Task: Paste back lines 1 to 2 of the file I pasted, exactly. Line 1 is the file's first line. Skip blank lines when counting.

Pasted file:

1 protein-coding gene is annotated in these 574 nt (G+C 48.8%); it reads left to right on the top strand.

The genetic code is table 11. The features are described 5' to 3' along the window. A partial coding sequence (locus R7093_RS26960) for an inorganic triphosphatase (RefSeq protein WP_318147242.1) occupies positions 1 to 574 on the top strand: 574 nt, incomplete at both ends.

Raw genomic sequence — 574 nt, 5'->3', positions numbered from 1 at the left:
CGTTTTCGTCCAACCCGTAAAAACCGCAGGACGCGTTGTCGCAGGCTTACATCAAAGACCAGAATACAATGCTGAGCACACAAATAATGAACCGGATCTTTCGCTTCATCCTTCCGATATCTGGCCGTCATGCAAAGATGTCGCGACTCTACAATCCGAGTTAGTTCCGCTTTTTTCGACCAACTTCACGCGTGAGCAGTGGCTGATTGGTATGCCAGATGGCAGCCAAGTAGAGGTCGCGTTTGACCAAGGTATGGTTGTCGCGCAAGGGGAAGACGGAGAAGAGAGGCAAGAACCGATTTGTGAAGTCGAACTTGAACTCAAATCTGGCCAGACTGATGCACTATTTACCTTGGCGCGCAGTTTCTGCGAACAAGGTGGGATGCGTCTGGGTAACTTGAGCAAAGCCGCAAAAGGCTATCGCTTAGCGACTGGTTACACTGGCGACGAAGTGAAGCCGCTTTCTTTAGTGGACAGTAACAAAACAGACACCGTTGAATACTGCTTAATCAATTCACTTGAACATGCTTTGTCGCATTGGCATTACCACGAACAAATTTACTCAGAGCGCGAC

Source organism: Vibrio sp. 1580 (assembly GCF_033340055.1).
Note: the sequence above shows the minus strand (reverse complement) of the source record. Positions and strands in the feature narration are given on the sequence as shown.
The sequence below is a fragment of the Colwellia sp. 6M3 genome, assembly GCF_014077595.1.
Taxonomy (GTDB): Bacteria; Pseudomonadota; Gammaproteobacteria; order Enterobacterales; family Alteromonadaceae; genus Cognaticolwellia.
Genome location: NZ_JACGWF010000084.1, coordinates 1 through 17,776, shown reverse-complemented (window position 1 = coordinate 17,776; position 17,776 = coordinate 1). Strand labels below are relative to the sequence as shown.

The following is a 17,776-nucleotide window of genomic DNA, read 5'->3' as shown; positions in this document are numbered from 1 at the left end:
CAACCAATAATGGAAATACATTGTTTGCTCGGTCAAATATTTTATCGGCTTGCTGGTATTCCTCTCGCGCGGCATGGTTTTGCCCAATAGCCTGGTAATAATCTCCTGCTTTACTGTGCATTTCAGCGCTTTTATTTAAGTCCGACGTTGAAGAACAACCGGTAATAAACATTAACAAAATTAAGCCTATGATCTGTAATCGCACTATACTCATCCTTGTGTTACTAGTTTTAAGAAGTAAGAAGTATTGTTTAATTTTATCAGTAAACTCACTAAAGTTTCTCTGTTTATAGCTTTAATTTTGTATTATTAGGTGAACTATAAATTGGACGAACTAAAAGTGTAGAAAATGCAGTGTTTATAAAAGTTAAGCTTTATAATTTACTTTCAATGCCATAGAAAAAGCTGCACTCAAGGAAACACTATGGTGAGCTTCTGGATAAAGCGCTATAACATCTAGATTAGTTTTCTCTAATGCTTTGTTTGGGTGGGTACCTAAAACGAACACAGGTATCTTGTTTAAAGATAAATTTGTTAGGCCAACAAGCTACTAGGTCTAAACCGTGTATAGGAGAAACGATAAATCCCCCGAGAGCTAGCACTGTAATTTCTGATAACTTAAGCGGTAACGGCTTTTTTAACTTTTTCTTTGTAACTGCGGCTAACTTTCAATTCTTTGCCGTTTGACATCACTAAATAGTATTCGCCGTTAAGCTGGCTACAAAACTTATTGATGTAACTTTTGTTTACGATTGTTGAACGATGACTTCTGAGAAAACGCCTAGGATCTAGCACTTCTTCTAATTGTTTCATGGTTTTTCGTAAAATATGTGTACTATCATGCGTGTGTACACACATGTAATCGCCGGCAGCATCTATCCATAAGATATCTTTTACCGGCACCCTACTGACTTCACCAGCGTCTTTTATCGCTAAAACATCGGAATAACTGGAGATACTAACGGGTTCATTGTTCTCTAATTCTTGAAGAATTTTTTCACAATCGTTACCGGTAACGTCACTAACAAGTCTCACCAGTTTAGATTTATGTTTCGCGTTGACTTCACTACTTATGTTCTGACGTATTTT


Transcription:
1 protein-coding gene is annotated in these 574 nt (G+C 48.8%); it reads left to right on the top strand.

The genetic code is table 11. The features are described 5' to 3' along the window. A partial coding sequence (locus R7093_RS26960) for an inorganic triphosphatase (RefSeq protein WP_318147242.1) occupies positions 1 to 574 on the top strand: 574 nt, incomplete at both ends.